In the right hands, injectables can enhance a face and make it look balanced and youthful, so how come some people end up looking worse post-treatment? Dermatologist and facial rejuvenation specialist Dr Cara McDonald explains.
The patient walks into the room and your first thought is that something is “not quite right”. They are often a new patient but may be a regular. Undeniably somewhere along the line, their cosmetic injectables have gone a little off-piste. We’ve all been there. We’ve all been responsible for a funny looking face. The patient may have “felt it” but can’t usually articulate their concern. The default position is often “I must need more”. In other cases, the patient is oblivious. It may have been a gradual process, they may have even requested it, but deep down, you know they’re not looking their best.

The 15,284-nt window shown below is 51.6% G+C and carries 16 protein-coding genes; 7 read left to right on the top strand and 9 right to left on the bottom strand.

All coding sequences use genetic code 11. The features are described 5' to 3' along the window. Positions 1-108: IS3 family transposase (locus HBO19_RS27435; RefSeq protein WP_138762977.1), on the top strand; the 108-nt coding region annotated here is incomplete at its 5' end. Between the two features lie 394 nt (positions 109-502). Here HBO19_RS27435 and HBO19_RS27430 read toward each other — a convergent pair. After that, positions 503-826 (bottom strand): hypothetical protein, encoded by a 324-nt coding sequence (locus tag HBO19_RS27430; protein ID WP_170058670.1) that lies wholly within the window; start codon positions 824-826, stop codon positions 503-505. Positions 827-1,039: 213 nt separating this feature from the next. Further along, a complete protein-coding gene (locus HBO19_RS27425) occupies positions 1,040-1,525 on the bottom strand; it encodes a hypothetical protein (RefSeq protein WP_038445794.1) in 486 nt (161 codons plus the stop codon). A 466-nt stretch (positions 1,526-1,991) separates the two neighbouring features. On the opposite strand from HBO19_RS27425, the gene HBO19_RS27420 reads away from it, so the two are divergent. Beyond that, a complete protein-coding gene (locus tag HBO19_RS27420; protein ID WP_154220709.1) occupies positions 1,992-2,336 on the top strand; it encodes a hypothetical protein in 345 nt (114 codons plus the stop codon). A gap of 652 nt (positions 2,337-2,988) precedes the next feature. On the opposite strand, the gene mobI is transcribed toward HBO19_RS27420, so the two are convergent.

They might just look unnatural, they might look older, they might just not be as attractive as they could be, but you know they could look and feel better. We’re not talking the obvious; overdone, over-filled, frozen, the plastic positive look that is ‘on-trend’ in some circles. We’re talking ‘not quite right’. What is the cause and how can we fix it? How do you address it with the patient? What happens if you don’t? Sometimes it can be difficult to identify exactly what went wrong, especially if you weren’t the treating clinician. It may be even harder to fix it, but we should all take on this responsibility to give every patient their best possible treatment and maintain the standard and reputation of our industry. So where do you start?